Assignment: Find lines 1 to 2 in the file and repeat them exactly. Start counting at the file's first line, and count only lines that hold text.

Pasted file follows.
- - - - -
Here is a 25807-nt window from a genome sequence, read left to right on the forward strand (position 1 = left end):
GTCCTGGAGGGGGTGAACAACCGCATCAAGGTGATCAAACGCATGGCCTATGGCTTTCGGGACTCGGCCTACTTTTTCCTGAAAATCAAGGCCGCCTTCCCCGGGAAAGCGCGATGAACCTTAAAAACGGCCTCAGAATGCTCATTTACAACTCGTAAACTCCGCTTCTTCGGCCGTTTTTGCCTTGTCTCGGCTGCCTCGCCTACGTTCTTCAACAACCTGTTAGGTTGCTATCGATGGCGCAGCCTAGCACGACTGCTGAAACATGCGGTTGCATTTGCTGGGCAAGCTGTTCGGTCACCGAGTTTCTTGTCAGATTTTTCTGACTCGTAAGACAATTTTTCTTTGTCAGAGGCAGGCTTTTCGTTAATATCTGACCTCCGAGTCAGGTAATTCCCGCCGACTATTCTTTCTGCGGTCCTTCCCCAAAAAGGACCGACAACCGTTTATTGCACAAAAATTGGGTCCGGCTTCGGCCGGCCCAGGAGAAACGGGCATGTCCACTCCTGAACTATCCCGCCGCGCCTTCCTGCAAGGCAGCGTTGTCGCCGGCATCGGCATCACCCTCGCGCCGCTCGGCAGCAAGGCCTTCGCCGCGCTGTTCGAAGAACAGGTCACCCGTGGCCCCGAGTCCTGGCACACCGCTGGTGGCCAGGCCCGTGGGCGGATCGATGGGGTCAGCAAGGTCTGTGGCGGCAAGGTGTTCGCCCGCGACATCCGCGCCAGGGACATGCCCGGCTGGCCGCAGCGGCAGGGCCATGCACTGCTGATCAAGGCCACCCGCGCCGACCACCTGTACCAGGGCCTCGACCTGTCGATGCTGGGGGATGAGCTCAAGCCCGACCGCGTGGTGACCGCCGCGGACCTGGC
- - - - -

Here is a 25807-nt window from a genome sequence, read left to right on the forward strand (position 1 = left end):
GTCCTGGAGGGGGTGAACAACCGCATCAAGGTGATCAAACGCATGGCCTATGGCTTTCGGGACTCGGCCTACTTTTTCCTGAAAATCAAGGCCGCCTTCCCCGGGAAAGCGCGATGAACCTTAAAAACGGCCTCAGAATGCTCATTTACAACTCGTAAACTCCGCTTCTTCGGCCGTTTTTGCCTTGTCTCGGCTGCCTCGCCTACGTTCTTCAACAACCTGTTAGGTTGCTATCGATGGCGCAGCCTAGCACGACTGCTGAAACATGCGGTTGCATTTGCTGGGCAAGCTGTTCGGTCACCGAGTTTCTTGTCAGATTTTTCTGACTCGTAAGACAATTTTTCTTTGTCAGAGGCAGGCTTTTCGTTAATATCTGACCTCCGAGTCAGGTAATTCCCGCCGACTATTCTTTCTGCGGTCCTTCCCCAAAAAGGACCGACAACCGTTTATTGCACAAAAATTGGGTCCGGCTTCGGCCGGCCCAGGAGAAACGGGCATGTCCACTCCTGAACTATCCCGCCGCGCCTTCCTGCAAGGCAGCGTTGTCGCCGGCATCGGCATCACCCTCGCGCCGCTCGGCAGCAAGGCCTTCGCCGCGCTGTTCGAAGAACAGGTCACCCGTGGCCCCGAGTCCTGGCACACCGCTGGTGGCCAGGCCCGTGGGCGGATCGATGGGGTCAGCAAGGTCTGTGGCGGCAAGGTGTTCGCCCGCGACATCCGCGCCAGGGACATGCCCGGCTGGCCGCAGCGGCAGGGCCATGCACTGCTGATCAAGGCCACCCGCGCCGACCACCTGTACCAGGGCCTCGACCTGTCGATGCTGGGGGATGAGCTCAAGCCCGACCGCGTGGTGACCGCCGCGGACCTGGC